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  • Donna Nield L.Ac., MSTOM

Treating TMJD, Upper Back and Neck Pain with Acupuncture

Updated: Oct 24, 2019


After the dank summer heat we’re all ready for Fall, but for most of us that nip in the air signals a return to more sedentary pursuits. We start eating lunch at the desk, instead of taking a walk and school is back in session, putting a whole new group of us back inside - sitting, typing, and reading.


All that desk and screen time can lead to a rash of muscular issues, from sore necks and backs to flare ups of recurring conditions like TMJ disorder. Poor posture (or more likely, poor ergonomic design) leads to muscles tightening and shortening. One muscle group may bunch up and soon others are affected as well. The lower back and jaw might not seem directly connected, but, physiologically the line between the two is very, very short!


At East Village Acupuncture & Massage, we treat these muscular imbalances with different strategies, depending on your unique situation. In general, though, we frequently employ trigger point acupuncture, e-stim acupuncture, and cupping to promote relaxation and healing in the affected muscles.


Various studies over the last 10-15 years have shown that acupuncture relieves the pain associated with TMJ disorder. Both trigger point and e-stim can provide a lot of relief, both in real time and to prevent future flare ups. By stimulating the muscle, the body releases chemicals which act as a natural healer, and can “retrain” the muscle fibers themselves not to revert to constant activation (knots, otherwise known to us as trigger points).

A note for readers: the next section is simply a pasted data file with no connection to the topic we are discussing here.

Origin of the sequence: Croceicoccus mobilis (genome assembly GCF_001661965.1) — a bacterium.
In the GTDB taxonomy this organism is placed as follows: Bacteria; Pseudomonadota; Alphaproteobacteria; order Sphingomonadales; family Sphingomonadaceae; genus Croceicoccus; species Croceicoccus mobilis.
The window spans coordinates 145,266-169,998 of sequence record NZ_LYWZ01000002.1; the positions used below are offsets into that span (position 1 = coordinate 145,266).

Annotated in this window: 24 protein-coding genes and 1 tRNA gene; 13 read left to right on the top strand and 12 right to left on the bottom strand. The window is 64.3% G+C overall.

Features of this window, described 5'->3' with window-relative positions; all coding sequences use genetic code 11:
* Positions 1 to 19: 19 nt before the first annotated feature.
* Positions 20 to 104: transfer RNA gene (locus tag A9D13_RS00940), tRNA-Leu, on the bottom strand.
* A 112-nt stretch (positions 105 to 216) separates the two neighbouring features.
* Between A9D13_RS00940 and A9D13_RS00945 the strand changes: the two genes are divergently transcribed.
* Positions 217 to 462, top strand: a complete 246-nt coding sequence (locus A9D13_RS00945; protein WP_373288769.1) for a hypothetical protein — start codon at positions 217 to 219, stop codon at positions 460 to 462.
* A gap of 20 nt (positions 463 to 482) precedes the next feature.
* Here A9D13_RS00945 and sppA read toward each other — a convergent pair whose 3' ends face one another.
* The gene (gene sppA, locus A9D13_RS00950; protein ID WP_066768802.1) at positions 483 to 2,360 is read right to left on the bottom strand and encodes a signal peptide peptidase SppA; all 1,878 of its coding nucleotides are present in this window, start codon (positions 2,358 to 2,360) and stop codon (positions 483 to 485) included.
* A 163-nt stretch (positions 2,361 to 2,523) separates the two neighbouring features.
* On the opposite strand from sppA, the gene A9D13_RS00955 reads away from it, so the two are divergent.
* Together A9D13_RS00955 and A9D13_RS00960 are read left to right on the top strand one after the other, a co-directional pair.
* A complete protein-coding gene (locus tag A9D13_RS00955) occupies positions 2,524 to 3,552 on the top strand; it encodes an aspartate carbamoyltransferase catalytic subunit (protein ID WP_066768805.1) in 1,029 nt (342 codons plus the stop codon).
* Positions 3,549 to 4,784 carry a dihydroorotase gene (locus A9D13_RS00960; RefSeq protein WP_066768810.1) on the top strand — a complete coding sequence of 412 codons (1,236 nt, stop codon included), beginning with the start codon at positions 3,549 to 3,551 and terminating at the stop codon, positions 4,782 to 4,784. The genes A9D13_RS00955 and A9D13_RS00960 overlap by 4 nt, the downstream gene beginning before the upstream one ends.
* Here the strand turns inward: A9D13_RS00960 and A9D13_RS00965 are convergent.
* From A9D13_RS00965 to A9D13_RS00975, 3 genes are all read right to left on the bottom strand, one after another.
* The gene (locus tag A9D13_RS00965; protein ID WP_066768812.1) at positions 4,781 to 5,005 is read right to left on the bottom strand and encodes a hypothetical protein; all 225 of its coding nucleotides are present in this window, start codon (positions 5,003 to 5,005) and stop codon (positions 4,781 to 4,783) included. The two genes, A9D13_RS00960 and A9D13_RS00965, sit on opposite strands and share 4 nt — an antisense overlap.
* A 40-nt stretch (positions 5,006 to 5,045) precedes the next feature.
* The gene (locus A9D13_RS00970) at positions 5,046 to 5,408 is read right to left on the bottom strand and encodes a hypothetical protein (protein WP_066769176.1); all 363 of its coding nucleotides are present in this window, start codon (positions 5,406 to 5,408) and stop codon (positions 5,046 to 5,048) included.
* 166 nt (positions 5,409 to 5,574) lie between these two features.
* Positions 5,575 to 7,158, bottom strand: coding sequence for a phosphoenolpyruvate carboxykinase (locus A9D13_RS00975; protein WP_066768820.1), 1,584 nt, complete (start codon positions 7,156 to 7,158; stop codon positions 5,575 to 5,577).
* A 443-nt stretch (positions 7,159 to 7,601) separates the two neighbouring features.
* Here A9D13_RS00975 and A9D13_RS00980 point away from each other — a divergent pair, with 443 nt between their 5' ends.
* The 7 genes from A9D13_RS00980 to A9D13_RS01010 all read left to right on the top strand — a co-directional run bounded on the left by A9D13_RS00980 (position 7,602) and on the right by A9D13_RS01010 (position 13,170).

While acupuncture can’t address the underlying causes of TMJD, keeping the muscles relaxed lessens the pain and frequency of occurrences. Please note, however, that acupuncture treatment doesn’t strictly target the muscles in the jaw and face. Traditional Chinese Medicine provides a guide that extends throughout the body. Western medicine wouldn’t draw a connection between muscles in the foot and jaw, but an acupuncturist might.


Cupping, using special “cups” to create suction on the skin, similarly helps relieve back, shoulder, and neck tightness. The procedure improves blood flow into the targeted area, promoting recovery and healing. Olympic athletes use it to help their bodies perform at peak levels, but it provides a wealth of benefits for the rest of us too.


By now, most people know that sitting for too long can have a negative effect on your health. But, it’s pretty easy to get so deep in your work that you don’t notice the time. To combat that, try setting a timer every hour. When it goes off, get up and move around for at least two minutes. Take a few deep cleansing breathes and stretch. When you return to your seat, make sure to pay attention to your posture. Keep your shoulders back, sit up straight, and keep your hips back in the chair. If possible, try to mix in periods of standing while working: at least 15 minutes an hour, although 20-30 minutes has been shown to be even more beneficial. Just being mindful of the small things can head off a lot of unnecessary pain.


Traditional Chinese Medicine also teaches that too much sitting and thinking have a negative effect on digestion. Make sure to work warm, cooked foods into your diet when you’ve been at your desk for long periods. A salad for lunch is certainly sensible, but so is a nice veggie loaded stir fry. Trade in that smoothie for a nice cup of bone broth. If you’re set on having that caprese salad, add a small cup of soup with it as well.


When those muscles invariably get tight from working hard, listen to your body! It may just need more attention after a tough work week (or several). Give them some proactive love before you have to contend with spasms or TMJ headaches. Come see us at EVAM and we’ll soothe the flare up and get you back in fighting shape again.

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